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If you don't know the answer, there's such thing as a dumb question. Or,
to pun on the meaning, the only dumb question is the one you don't ask.
>With all this talk of relative paths and linking graphics, can >someone tell me what the advantage of linking graphics is?
Added to the reduced file size (which also makes navigating through the
document easier, and, in the case of MS Word, increases stability), ease
of maintenance is the usual reason for linking files.
If you ever need to change the graphic, all you need to do is create a
new graphic, then save it with the name of the older one. Then your file
is automatically updated.
Still, there's also a case to be made for copying graphics into a
document. For example, when I pass a file to someone without much
understanding of word processing, I sometimes copy the graphics into the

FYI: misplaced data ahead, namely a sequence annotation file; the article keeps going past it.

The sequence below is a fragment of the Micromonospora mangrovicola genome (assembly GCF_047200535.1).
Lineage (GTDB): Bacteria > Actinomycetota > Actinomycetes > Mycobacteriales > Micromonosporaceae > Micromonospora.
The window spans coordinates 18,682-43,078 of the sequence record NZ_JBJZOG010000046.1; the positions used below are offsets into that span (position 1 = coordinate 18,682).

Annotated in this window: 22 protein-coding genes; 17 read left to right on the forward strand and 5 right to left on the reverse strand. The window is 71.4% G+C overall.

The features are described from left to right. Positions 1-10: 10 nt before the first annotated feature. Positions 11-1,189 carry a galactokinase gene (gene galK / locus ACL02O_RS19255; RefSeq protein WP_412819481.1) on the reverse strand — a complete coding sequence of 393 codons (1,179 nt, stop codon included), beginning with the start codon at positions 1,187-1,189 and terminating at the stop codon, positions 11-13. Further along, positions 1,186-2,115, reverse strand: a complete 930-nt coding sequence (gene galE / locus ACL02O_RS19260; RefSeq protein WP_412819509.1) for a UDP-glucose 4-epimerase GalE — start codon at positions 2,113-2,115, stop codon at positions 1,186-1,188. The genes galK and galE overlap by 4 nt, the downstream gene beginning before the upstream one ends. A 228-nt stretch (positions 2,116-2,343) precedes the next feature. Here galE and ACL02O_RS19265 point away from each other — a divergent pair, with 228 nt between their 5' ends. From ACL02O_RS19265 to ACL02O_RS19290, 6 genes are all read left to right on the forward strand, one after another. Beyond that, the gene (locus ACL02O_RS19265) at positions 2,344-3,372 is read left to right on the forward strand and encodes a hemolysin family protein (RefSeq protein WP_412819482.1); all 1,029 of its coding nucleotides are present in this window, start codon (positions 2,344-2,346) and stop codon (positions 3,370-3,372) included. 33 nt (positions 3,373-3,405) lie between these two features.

file to save them trouble. Also, if the file is short and going to have
a limited life-span, then there's not much advantage to linking the
On the other hand, if the document is long and going to have a long
life, then linking is the way to go.
Freelance Technical Writer
(bbyfield -at- axionet -dot- com) (604) 421-7189
Job Bank Team, STC Canada West Coast Chapter http://www.stc.org/region7/cwc/www/job_bank.html
"Have you ever lost something special,
Have you felt all alone and bereft?
I bought a travel iron--
And it left."